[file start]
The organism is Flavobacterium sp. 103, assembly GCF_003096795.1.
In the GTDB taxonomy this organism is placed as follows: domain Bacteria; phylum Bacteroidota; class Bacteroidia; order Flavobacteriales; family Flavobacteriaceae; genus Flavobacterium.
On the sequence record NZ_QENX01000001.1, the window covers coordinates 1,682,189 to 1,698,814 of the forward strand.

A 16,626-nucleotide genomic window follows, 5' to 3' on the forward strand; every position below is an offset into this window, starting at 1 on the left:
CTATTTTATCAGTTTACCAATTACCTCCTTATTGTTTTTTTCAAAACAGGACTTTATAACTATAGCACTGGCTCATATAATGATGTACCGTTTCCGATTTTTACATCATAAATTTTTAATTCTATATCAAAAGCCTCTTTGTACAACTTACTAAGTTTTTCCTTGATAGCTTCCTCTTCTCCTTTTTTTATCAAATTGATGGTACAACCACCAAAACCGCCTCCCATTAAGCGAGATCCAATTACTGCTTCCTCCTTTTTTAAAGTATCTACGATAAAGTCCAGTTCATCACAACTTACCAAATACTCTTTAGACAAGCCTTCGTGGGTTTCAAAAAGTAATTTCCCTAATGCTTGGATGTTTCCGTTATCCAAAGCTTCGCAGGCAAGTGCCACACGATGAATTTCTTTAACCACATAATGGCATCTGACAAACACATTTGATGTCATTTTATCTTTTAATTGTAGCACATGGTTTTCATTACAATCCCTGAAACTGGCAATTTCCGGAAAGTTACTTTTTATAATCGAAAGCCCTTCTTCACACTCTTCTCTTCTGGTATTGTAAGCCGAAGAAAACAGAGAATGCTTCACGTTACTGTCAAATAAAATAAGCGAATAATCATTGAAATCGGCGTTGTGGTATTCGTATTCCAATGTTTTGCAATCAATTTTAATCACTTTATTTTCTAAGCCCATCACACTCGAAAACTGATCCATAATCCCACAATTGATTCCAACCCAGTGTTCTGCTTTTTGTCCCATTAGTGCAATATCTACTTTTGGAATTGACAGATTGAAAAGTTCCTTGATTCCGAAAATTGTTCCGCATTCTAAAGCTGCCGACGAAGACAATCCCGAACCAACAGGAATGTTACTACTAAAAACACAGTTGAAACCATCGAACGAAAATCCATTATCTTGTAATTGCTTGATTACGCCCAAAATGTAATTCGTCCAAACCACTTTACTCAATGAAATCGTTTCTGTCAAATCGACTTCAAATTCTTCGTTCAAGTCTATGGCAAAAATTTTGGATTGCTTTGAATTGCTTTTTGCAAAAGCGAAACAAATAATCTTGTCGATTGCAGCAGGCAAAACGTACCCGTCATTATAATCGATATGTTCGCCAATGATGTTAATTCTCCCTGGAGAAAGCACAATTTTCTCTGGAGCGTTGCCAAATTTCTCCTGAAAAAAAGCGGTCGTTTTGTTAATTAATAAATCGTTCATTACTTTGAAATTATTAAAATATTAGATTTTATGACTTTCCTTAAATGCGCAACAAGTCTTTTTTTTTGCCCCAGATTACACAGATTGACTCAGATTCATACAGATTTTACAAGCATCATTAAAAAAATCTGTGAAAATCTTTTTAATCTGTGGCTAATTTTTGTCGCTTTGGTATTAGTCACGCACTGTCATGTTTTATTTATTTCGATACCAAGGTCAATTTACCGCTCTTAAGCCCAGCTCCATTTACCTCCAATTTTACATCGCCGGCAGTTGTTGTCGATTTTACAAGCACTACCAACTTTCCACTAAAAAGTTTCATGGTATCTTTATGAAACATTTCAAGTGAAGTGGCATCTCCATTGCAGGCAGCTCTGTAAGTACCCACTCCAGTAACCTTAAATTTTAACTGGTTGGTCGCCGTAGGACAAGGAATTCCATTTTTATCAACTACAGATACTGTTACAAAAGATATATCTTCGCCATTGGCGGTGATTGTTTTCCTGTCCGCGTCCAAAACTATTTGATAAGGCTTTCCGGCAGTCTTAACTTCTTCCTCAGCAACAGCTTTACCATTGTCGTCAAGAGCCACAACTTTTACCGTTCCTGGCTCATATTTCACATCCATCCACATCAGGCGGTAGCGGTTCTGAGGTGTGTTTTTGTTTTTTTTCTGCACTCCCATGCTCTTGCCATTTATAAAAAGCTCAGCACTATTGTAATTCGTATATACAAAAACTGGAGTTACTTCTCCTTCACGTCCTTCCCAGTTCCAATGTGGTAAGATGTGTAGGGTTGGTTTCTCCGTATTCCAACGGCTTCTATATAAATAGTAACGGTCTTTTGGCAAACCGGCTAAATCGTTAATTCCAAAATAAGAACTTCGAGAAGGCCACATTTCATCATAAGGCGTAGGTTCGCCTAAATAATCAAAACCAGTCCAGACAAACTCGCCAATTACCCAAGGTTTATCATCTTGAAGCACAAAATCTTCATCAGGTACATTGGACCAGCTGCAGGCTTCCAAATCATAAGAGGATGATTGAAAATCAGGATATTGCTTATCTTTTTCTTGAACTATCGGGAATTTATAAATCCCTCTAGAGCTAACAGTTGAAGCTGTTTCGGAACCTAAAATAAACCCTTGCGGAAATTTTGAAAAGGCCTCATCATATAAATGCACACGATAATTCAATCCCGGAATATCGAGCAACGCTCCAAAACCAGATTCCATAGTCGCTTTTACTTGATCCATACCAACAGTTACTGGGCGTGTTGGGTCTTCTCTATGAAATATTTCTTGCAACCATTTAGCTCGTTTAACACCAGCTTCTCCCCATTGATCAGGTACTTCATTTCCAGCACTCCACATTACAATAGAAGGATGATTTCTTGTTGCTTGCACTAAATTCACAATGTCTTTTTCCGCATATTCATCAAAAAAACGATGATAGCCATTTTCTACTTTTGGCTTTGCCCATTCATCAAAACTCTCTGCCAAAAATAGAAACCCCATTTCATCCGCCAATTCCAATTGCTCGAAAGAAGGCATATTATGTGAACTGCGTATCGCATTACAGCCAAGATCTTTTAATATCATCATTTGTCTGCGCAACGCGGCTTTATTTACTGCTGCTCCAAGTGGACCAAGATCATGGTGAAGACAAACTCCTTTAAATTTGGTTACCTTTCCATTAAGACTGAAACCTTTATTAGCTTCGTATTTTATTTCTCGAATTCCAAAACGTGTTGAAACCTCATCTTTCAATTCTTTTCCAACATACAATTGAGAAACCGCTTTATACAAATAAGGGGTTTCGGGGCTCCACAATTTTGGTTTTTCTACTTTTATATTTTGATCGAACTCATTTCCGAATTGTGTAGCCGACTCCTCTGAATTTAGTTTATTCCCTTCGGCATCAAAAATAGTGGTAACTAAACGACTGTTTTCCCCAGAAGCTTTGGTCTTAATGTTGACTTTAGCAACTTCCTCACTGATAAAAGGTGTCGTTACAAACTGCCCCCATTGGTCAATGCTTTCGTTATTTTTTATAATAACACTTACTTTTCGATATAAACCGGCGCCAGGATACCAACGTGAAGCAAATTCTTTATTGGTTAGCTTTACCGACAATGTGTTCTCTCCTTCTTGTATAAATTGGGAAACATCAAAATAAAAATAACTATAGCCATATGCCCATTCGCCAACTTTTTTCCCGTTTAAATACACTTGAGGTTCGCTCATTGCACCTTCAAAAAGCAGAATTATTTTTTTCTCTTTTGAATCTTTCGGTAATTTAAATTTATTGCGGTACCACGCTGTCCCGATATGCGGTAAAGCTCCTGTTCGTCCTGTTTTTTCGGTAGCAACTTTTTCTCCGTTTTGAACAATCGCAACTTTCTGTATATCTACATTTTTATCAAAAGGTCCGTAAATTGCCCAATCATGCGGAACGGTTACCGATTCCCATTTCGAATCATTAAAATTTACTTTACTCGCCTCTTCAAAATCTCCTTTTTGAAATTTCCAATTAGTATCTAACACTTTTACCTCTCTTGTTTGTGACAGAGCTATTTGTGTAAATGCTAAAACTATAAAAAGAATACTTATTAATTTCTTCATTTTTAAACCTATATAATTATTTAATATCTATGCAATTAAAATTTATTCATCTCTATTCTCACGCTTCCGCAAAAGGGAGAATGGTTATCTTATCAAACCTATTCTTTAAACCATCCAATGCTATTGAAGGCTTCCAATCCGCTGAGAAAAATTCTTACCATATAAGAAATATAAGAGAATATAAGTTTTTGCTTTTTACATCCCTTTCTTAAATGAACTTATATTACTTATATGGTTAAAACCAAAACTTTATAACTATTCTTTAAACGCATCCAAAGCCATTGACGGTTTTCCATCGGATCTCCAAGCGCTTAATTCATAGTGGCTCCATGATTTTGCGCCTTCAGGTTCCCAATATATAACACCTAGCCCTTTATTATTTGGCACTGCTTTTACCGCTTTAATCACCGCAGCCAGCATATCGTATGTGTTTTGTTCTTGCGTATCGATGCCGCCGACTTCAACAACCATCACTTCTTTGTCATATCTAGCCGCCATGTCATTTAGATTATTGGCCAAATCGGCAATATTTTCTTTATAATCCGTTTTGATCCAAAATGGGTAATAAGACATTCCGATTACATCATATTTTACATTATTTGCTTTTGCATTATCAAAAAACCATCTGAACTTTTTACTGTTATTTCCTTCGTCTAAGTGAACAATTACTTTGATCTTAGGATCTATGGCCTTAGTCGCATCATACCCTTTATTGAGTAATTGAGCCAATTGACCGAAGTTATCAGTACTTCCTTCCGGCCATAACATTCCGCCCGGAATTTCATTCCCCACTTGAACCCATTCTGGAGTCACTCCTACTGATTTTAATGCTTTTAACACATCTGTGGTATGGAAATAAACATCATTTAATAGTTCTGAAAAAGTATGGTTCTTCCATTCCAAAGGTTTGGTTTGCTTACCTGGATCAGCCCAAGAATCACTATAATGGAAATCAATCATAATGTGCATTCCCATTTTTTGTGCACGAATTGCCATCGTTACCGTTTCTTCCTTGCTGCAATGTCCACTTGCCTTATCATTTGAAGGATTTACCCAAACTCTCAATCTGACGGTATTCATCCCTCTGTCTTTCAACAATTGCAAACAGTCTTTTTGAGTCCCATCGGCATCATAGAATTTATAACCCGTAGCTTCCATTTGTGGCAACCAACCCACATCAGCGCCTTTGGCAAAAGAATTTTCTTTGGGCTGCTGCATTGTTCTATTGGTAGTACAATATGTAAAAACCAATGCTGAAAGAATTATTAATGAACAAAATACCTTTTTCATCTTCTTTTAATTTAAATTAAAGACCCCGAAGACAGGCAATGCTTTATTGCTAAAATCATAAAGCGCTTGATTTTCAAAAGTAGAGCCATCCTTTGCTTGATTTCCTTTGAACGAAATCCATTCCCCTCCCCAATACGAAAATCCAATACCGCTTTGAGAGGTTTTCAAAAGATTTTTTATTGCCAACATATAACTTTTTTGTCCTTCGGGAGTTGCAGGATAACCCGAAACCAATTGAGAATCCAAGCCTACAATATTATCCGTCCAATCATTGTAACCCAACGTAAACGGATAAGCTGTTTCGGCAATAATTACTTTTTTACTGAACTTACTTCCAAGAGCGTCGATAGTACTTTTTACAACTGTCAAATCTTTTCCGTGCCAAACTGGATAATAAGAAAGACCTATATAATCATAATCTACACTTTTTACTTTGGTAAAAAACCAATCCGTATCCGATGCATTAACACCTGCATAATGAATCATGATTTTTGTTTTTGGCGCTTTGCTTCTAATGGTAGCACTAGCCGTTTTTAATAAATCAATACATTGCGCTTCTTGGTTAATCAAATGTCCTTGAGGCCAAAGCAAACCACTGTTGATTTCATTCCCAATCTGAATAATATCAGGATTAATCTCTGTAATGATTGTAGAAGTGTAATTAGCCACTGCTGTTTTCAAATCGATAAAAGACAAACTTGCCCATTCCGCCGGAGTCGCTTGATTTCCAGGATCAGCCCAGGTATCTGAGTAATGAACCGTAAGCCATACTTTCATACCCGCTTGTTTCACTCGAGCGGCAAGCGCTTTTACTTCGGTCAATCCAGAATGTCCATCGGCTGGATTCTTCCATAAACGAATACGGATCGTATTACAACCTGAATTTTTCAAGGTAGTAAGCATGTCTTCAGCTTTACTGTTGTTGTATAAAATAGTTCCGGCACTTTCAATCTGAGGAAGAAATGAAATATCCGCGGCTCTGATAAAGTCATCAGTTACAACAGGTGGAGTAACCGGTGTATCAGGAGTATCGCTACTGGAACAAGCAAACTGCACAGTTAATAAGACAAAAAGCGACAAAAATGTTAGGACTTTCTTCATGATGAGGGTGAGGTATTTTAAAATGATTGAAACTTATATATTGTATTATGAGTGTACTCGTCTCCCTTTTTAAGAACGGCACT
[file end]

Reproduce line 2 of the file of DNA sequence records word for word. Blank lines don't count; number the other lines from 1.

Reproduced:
In the GTDB taxonomy this organism is placed as follows: domain Bacteria; phylum Bacteroidota; class Bacteroidia; order Flavobacteriales; family Flavobacteriaceae; genus Flavobacterium.